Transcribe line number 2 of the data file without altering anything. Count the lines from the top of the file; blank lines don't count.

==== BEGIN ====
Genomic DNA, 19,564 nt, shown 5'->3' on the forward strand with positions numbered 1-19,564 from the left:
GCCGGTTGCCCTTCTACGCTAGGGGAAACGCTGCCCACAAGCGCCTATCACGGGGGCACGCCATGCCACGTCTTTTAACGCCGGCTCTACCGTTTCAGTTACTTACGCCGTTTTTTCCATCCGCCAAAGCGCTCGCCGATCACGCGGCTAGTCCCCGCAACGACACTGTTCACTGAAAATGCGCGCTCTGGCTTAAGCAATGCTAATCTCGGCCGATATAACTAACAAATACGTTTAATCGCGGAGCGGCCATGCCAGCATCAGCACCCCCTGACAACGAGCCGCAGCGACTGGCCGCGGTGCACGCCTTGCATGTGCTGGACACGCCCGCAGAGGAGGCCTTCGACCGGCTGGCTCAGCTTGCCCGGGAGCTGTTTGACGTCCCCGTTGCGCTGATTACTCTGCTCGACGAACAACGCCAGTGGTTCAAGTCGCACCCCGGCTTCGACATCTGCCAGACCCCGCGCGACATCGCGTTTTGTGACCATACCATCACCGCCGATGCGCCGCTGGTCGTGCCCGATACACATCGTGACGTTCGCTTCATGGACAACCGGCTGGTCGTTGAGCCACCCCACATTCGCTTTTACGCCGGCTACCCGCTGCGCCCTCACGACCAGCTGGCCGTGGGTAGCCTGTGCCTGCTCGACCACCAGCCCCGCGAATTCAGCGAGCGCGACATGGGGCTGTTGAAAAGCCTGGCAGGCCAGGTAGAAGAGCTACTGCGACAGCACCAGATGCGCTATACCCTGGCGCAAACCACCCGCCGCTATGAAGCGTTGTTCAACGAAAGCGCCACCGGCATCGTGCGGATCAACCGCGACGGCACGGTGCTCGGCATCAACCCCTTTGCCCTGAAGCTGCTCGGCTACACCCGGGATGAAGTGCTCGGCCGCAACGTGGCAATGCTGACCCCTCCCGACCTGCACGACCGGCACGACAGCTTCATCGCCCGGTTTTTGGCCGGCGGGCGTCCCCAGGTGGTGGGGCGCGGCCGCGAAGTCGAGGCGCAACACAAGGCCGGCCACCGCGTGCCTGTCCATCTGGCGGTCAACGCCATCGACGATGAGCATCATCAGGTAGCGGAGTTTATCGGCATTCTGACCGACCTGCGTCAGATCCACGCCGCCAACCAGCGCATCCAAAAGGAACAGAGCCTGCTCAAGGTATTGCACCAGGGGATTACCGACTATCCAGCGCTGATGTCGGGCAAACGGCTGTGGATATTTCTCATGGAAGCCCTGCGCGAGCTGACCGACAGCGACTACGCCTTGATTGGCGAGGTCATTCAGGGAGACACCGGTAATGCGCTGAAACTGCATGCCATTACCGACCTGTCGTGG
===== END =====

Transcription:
GCCGGTTGCCCTTCTACGCTAGGGGAAACGCTGCCCACAAGCGCCTATCACGGGGGCACGCCATGCCACGTCTTTTAACGCCGGCTCTACCGTTTCAGTTACTTACGCCGTTTTTTCCATCCGCCAAAGCGCTCGCCGATCACGCGGCTAGTCCCCGCAACGACACTGTTCACTGAAAATGCGCGCTCTGGCTTAAGCAATGCTAATCTCGGCCGATATAACTAACAAATACGTTTAATCGCGGAGCGGCCATGCCAGCATCAGCACCCCCTGACAACGAGCCGCAGCGACTGGCCGCGGTGCACGCCTTGCATGTGCTGGACACGCCCGCAGAGGAGGCCTTCGACCGGCTGGCTCAGCTTGCCCGGGAGCTGTTTGACGTCCCCGTTGCGCTGATTACTCTGCTCGACGAACAACGCCAGTGGTTCAAGTCGCACCCCGGCTTCGACATCTGCCAGACCCCGCGCGACATCGCGTTTTGTGACCATACCATCACCGCCGATGCGCCGCTGGTCGTGCCCGATACACATCGTGACGTTCGCTTCATGGACAACCGGCTGGTCGTTGAGCCACCCCACATTCGCTTTTACGCCGGCTACCCGCTGCGCCCTCACGACCAGCTGGCCGTGGGTAGCCTGTGCCTGCTCGACCACCAGCCCCGCGAATTCAGCGAGCGCGACATGGGGCTGTTGAAAAGCCTGGCAGGCCAGGTAGAAGAGCTACTGCGACAGCACCAGATGCGCTATACCCTGGCGCAAACCACCCGCCGCTATGAAGCGTTGTTCAACGAAAGCGCCACCGGCATCGTGCGGATCAACCGCGACGGCACGGTGCTCGGCATCAACCCCTTTGCCCTGAAGCTGCTCGGCTACACCCGGGATGAAGTGCTCGGCCGCAACGTGGCAATGCTGACCCCTCCCGACCTGCACGACCGGCACGACAGCTTCATCGCCCGGTTTTTGGCCGGCGGGCGTCCCCAGGTGGTGGGGCGCGGCCGCGAAGTCGAGGCGCAACACAAGGCCGGCCACCGCGTGCCTGTCCATCTGGCGGTCAACGCCATCGACGATGAGCATCATCAGGTAGCGGAGTTTATCGGCATTCTGACCGACCTGCGTCAGATCCACGCCGCCAACCAGCGCATCCAAAAGGAACAGAGCCTGCTCAAGGTATTGCACCAGGGGATTACCGACTATCCAGCGCTGATGTCGGGCAAACGGCTGTGGATATTTCTCATGGAAGCCCTGCGCGAGCTGACCGACAGCGACTACGCCTTGATTGGCGAGGTCATTCAGGGAGACACCGGTAATGCGCTGAAACTGCATGCCATTACCGACCTGTCGTGG